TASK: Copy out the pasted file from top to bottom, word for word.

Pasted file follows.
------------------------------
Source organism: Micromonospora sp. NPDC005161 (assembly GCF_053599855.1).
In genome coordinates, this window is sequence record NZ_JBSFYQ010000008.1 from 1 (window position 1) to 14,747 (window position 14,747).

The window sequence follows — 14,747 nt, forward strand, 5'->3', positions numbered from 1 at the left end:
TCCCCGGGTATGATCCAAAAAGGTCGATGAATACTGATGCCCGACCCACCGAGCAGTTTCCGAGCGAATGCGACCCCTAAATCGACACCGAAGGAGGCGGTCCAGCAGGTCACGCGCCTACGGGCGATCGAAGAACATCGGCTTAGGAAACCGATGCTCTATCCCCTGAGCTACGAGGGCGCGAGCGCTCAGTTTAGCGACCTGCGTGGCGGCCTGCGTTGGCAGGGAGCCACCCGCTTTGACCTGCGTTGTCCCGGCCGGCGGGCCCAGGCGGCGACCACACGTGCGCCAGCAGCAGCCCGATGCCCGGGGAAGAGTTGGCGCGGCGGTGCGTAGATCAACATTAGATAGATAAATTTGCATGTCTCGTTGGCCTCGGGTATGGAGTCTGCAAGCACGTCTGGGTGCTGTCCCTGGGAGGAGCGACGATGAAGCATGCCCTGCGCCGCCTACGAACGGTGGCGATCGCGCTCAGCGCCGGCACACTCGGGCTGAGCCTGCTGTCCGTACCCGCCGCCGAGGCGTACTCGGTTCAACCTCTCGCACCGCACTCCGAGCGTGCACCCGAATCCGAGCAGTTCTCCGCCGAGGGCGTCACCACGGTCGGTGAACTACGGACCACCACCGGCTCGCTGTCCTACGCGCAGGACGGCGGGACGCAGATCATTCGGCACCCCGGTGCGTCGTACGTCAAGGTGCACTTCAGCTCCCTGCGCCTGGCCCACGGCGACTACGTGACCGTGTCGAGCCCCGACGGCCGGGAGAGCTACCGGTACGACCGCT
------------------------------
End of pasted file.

Source organism: Micromonospora sp. NPDC005161 (assembly GCF_053599855.1).
In genome coordinates, this window is sequence record NZ_JBSFYQ010000008.1 from 1 (window position 1) to 14,747 (window position 14,747).

The window sequence follows — 14,747 nt, forward strand, 5'->3', positions numbered from 1 at the left end:
TCCCCGGGTATGATCCAAAAAGGTCGATGAATACTGATGCCCGACCCACCGAGCAGTTTCCGAGCGAATGCGACCCCTAAATCGACACCGAAGGAGGCGGTCCAGCAGGTCACGCGCCTACGGGCGATCGAAGAACATCGGCTTAGGAAACCGATGCTCTATCCCCTGAGCTACGAGGGCGCGAGCGCTCAGTTTAGCGACCTGCGTGGCGGCCTGCGTTGGCAGGGAGCCACCCGCTTTGACCTGCGTTGTCCCGGCCGGCGGGCCCAGGCGGCGACCACACGTGCGCCAGCAGCAGCCCGATGCCCGGGGAAGAGTTGGCGCGGCGGTGCGTAGATCAACATTAGATAGATAAATTTGCATGTCTCGTTGGCCTCGGGTATGGAGTCTGCAAGCACGTCTGGGTGCTGTCCCTGGGAGGAGCGACGATGAAGCATGCCCTGCGCCGCCTACGAACGGTGGCGATCGCGCTCAGCGCCGGCACACTCGGGCTGAGCCTGCTGTCCGTACCCGCCGCCGAGGCGTACTCGGTTCAACCTCTCGCACCGCACTCCGAGCGTGCACCCGAATCCGAGCAGTTCTCCGCCGAGGGCGTCACCACGGTCGGTGAACTACGGACCACCACCGGCTCGCTGTCCTACGCGCAGGACGGCGGGACGCAGATCATTCGGCACCCCGGTGCGTCGTACGTCAAGGTGCACTTCAGCTCCCTGCGCCTGGCCCACGGCGACTACGTGACCGTGTCGAGCCCCGACGGCCGGGAGAGCTACCGGTACGACCGCT